Division One Eastern
[23]
7422111107345+28746th of 22
Transferred
209thNo dataR15–1–1PR0–0–1573
2004–05Isthmian League
Premier Division
742169176064−45712th of 22
Transferred
192ndNo dataQR43–1–1R10–0–1No Data
2005–06Southern Football League
Premier Division
74230578327+56951st of 22
Promoted
159thPaul Sales, Matt Tubbs20QR32–1–1QF6–2–1902
2006–07Conference
South
642211296537+28752nd of 22
Promoted via PO
119thNo dataR24–1–1QF4–0–11,119
2007–08Conference
Premier
5461814147060+106812th of 24104thMatt Tubbs18QR40–1–1R10–0–11,543
2008–09Conference
Premier
5461413195464−105516th of 24108thCharlie Griffin21QR40–0–1R21–0–11,144
2009–10Conference
Premier
544215185863−55812th of 23
Demoted‡
104thMatt Tubbs26R11–1–1SF4–1–11,032
2010–11Southern Football League
Premier Division
740231078245+37753rd of 21
Promoted via PO
167thJake Reid12QR43–2–1QF6–1–1788
2011–12Conference
South
6421512155554+15710th of 22135thNo dataR35–1–1R22–0–1733
2012–13Conference
South
64225898047+3382†2nd of 22
Promoted via PO
119thJamie White26QR31–0–1R11–0–1735

† – 1 point deducted for fielding an ineligible player.[24]
‡ – demoted 2 divisions down after entering administration.

Ground[edit]

In 1997 Salisbury City moved to a purpose-built stadium at Old Sarum, named after the then chairman. The Raymond McEnhill Stadium's capacity officially stands at 3,500 (although it is technically able to hold 5,000[25]), with covered accommodation for 2,247 fans.

A then record crowd of 2,570 saw the FA Cup first round 2–0 defeat by Hull City in 1998. This figure was beaten twice during the FA Cup run of 2006–07: against Fleetwood Town in the first round proper and then against Nottingham Forest in the second round, with 3,100 attending the 1–1 draw. Salisbury City lost the replay.

The record league attendance figure of 2,677 was set on 28 December 2009 when Salisbury City played Oxford United, drawing 1–1.[26]

A new record was set in the 2012–13 season when Salisbury reached the Conference South play-off final against Dover Athletic, the final being played on home turf. 3,408 attended the match which Salisbury won 3–2 after extra time.

Players[edit]

Current squad[edit]

Note: Flags indicate national team as has been defined under FIFA eligibility rules. Players may hold more than one non-FIFA nationality.

No.PositionPlayer
1EnglandGKWill Puddy
2EnglandDFLuke Ruddick
3WalesDFCallum Hart
4EnglandDFRyan Brett
5EnglandDFJames Clarke
6EnglandDFGlenn Wilson
7EnglandMFChris McPhee
8EnglandMFRicky Wellard
9EnglandFWJamie White
10EnglandMFTheo Lewis
11EnglandMFElliott Frear
No.PositionPlayer
12CameroonMFClovis Kamdjo
13EnglandMFRob Sinclair
14EnglandMFStuart Sinclair
16EnglandDFBrian Dutton
17Northern IrelandFWWarren Feeney (player-assistant manager)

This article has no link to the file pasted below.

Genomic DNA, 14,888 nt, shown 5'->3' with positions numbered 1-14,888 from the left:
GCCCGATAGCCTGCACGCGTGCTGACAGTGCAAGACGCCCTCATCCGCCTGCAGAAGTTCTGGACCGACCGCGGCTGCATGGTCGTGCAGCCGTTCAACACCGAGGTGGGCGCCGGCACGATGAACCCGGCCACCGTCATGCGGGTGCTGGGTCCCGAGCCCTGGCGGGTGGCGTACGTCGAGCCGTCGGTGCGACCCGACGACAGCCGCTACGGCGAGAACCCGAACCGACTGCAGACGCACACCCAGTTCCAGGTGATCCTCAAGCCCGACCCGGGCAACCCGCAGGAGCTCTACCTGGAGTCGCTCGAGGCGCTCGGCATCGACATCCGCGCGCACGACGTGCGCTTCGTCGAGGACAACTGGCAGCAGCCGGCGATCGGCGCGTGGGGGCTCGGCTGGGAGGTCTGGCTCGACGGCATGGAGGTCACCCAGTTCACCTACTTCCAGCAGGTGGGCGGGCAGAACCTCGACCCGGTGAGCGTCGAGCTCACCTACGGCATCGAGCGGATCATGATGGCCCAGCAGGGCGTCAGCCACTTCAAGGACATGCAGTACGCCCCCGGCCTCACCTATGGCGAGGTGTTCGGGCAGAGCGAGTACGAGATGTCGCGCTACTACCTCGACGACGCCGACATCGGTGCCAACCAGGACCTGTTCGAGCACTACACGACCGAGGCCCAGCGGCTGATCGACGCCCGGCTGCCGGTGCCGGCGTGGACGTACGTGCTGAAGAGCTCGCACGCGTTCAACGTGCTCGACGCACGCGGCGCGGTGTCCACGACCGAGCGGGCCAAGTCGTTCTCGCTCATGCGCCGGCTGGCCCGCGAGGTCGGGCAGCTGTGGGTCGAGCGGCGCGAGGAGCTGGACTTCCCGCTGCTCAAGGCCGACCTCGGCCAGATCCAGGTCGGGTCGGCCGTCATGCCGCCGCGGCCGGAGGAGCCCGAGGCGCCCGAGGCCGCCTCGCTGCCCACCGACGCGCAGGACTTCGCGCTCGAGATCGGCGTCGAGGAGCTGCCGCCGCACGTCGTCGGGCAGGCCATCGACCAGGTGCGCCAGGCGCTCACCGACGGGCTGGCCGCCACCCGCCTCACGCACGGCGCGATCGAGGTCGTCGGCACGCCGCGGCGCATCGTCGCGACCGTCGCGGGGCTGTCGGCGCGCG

18EnglandDFAdam Flint
19EnglandGKMonty George
20EnglandFWDan Fitchett
23EnglandDFAngus MacDonald
25EnglandGKJames Bittner (player-goalkeeping coach)
30EnglandDFKevin Amankwaah

Out on loan[edit]

Note: Flags indicate national team as has been defined under FIFA eligibility rules. Players may hold more than one non-FIFA nationality.

No.PositionPlayer
15EnglandFWBen Wright (on loan at Eastleigh)

Staff[edit]

Club honours[edit]

References[edit]

  1. ^ The latest sport news from the Salisbury Journal
  2. ^ Salisbury Journal – History of Salisbury City Football Club
  3. ^ Last-minute reprieve for Whites
  4. ^ a b Nick returns to take over Whites
  5. ^ BBC News
  6. ^ BBC News
  7. ^ Injury Crisis
  8. ^ £100,000 in 2 weeks
  9. ^ "Salisbury offered for sale at £1". BBC News. 8 April 2009. Retrieved 23 May 2010. 
  10. ^ "Buyers end interest in Salisbury". BBC News. 1 July 2009. Retrieved 23 May 2010. 
  11. ^ BBC Sport – Crawley Town Sign Matt Tubbs From Salisbury
  12. ^ BBC Sport – Salisbury City name Darrell Clarke as new manager
  13. ^ Salisbury 1–0 Wrexham
  14. ^ sport4salisbury – City to host Cambridge in play-offs
  15. ^ sport4salisbury – Smith is City's penalty saviour – Whites are promoted
  16. ^ BBC Sport – Salisbury 3–1 Arlesey
  17. ^ BBC Sport – Sheffield United 3–1 Salisbury
  18. ^ "Blue Square Bet South play-offs: Salisbury promoted". BBC Sport. 12 May 2013. Retrieved 12 May 2013. 
  19. ^ "Mikey Harris: Salisbury City appoint youngest manager". BBC Sport. 4 July 2013. Retrieved 4 July 2013. 
  20. ^ "Salisbury City confirm administration exit after four years". BBC Sport. 12 December 2013. Retrieved 12 December 2013. 
  21. ^ http://www.emfootball.co.uk/attend2013.html East Midlands football – Average League Attendance Figures
  22. ^ http://www.southern-football-league.co.uk/statistics/statistics-2012-13.asp?section=statistics
  23. ^ http://www.fchd.info/lghist/south2004.htm
  24. ^ "Salisbury Deducted One Point". Football Conference. 1 March 2013. Retrieved 2 March 2013. 
  25. ^ BBC News – McEnhill gets green light
  26. ^ Salisbury Journal

External links[edit]

Coordinates: 51°06′15.62″N 1°47′08.73″W / 51.1043389°N 1.7857583°W / 51.1043389; -1.7857583